Social Mobility Analysis of the Herbert`s Article

SocialMobility: Analysis of the Herbert’s Article

SocialMobility: Analysis of the Herbert’s Article

Socialmobility refers to the movement of individuals from one social classto another. Essentially, there are various types of social mobilitynamely horizontal, vertical, intra-generational, intergenerational,and occupational mobility. Arguably, Herbert focuses on bothintra-generational and vertical types of social mobility in hisarticle “Losingour Way.”He portrays United States as a country that is detestable and thatneeds a great reform (Herbert, 2011). In this regard, Herbert arguesthat the few rich are hogging the wealth of the country at theexpense of the poor people. The rate of unemployment is high and thefew job opportunities available pay a little amount that is notenough for the poor to find their way into middle class. In this way,the current youths are susceptible into a future where they will beless well off than their elders. This represents an intergenerationalmobility that involves changes in social status of individuals orgroup of individuals within the same generation. Additionally, thesocial mobility described by the scenarios in the article portraysadownward vertical mobility owing to poor living conditionsexperienced by the youths because of the increased unemployment, themonopolization of the market by wealthy people and a large proportionof funds allocation in wars at the expense of basic needs of theUnited States residents (Herbert, 2011).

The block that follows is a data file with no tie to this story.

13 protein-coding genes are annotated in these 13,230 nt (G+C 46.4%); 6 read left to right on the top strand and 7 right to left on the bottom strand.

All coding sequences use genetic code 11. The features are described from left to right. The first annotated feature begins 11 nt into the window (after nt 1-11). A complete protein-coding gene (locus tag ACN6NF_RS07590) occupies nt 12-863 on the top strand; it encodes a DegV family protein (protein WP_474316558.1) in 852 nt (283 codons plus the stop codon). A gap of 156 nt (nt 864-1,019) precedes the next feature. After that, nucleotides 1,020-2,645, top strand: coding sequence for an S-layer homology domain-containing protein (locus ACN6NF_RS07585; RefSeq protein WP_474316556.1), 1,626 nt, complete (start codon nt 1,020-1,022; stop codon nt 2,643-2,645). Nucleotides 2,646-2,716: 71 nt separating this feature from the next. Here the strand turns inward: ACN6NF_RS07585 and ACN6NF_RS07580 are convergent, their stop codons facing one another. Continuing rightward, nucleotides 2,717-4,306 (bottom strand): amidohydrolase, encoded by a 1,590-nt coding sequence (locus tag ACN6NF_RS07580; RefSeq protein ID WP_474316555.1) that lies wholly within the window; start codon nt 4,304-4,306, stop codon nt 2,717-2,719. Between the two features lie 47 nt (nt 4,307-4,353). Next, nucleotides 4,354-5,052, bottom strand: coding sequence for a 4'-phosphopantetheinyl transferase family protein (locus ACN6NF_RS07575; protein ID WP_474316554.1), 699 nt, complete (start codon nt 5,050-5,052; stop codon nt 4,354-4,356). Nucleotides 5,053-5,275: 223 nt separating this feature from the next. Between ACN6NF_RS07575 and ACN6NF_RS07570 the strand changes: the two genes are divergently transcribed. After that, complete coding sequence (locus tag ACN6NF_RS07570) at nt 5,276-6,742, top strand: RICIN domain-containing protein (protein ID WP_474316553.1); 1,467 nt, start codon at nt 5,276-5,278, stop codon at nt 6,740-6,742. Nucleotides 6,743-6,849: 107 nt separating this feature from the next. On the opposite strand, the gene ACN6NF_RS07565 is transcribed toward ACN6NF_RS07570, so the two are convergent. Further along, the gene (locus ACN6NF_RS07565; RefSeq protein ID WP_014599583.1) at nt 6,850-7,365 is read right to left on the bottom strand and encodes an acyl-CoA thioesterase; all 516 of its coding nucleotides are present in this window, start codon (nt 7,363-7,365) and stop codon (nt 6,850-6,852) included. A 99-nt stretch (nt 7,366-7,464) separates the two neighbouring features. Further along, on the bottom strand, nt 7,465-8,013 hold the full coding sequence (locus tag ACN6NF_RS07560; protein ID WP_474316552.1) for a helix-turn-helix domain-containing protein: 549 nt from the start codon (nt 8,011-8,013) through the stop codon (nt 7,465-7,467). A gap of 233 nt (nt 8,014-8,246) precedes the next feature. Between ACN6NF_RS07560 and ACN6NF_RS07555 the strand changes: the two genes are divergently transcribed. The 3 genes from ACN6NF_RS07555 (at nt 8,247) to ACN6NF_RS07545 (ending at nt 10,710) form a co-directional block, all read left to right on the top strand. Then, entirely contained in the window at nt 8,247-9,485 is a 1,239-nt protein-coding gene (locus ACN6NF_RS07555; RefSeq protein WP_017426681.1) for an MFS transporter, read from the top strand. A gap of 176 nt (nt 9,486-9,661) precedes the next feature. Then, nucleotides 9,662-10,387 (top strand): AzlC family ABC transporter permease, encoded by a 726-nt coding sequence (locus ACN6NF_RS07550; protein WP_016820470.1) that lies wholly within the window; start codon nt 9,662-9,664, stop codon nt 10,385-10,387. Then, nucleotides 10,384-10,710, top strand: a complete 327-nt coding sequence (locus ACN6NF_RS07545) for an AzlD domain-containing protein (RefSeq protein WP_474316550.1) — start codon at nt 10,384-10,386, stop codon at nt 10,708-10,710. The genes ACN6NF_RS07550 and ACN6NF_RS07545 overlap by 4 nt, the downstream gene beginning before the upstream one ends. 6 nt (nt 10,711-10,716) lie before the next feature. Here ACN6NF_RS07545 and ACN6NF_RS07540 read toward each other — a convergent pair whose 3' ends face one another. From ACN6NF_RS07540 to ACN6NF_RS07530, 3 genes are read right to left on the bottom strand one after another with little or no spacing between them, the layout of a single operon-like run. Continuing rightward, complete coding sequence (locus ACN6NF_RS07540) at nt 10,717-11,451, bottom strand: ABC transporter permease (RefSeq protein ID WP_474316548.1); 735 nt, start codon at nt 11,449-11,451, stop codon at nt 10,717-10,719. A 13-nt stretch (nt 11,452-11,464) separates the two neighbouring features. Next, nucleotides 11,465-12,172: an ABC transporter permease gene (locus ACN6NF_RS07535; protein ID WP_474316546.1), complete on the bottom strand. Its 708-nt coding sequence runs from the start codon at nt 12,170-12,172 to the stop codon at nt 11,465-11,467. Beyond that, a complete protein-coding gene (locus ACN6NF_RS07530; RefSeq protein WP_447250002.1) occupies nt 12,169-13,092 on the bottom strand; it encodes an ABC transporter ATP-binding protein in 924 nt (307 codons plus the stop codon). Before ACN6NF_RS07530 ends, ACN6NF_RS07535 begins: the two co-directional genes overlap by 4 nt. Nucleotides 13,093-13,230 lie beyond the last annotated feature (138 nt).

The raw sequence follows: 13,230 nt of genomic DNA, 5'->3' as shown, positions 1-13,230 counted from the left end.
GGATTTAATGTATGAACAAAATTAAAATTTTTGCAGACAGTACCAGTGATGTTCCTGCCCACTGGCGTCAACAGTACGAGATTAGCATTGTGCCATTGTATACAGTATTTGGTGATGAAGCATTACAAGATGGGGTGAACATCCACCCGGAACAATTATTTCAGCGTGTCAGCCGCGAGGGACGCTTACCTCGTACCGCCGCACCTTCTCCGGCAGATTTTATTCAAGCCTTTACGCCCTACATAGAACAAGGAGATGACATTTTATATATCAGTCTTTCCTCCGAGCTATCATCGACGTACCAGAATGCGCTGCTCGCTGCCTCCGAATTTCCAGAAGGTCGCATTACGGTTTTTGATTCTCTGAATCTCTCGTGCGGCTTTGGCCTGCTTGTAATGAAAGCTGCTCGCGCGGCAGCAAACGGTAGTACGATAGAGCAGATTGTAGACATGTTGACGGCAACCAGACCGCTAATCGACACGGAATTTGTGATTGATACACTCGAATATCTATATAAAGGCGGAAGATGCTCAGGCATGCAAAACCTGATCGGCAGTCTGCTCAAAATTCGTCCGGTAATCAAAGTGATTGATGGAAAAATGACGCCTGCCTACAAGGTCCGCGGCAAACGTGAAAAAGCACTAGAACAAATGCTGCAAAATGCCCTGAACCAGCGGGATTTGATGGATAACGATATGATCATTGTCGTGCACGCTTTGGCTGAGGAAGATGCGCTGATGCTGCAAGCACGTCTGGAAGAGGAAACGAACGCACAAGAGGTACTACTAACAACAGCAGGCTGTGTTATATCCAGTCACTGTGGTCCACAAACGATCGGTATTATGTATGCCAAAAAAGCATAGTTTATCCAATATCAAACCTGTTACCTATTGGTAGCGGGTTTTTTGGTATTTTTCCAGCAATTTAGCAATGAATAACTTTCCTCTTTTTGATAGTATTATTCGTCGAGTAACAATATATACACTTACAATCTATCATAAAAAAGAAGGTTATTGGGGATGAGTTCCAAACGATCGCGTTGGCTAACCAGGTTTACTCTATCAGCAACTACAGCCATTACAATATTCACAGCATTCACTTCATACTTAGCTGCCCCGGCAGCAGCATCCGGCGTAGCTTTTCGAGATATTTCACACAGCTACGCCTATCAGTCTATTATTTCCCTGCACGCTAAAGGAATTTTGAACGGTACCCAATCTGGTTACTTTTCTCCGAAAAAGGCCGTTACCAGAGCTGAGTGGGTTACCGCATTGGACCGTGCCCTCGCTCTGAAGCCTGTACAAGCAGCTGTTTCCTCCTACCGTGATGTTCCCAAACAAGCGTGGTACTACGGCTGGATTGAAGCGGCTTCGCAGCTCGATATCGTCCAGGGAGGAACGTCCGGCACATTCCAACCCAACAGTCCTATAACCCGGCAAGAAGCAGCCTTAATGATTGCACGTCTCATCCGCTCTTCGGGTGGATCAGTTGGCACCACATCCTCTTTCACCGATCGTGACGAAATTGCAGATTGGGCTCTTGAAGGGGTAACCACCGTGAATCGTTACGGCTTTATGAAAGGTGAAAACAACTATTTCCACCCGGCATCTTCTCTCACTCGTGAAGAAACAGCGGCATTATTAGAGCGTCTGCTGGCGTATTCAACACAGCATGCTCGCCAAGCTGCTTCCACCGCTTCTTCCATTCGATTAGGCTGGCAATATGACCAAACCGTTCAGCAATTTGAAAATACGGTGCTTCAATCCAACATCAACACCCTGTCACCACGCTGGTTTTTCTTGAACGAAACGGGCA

Inmodern communities, occupation is the main determinant of a person’sstatus and it might affect one’s affiliations and lifestyle.Downward social mobility impacts negatively to the life of low-incomeor the poor people as it demotivates them and therefore hindersexploitation of their full potential at work or in other nationalbuilding activities. For instance, high unemployment rates even forthe educated individuals discourage them to enroll for furtherstudies and thus ruining their careers goals as well as theirdecision-making capacity (Herbert, 2011). As a result, they live inadverse housing facilities to extent of some becoming dependentdespite their expertise. In this way, the country loses the necessaryskills required to drive the economy up. In effect, an adverselyaffected person has a limited control of his or her social standingand its flexibility.Indeed, demoralization negatively affectscommunities’ empowerment making them less equipped to deal with thebasic needs of the people thus impeding social cohesiveness towardspositive changes and thus ultimately leading to the loss of personalcontrol over the basic social issues.

Reference

Herbert,B. (2011, March 25). Losing Our Way. Retrieved November 3, 2015, fromhttp://www.nytimes.com/2011/03/26/opinion/26herbert.html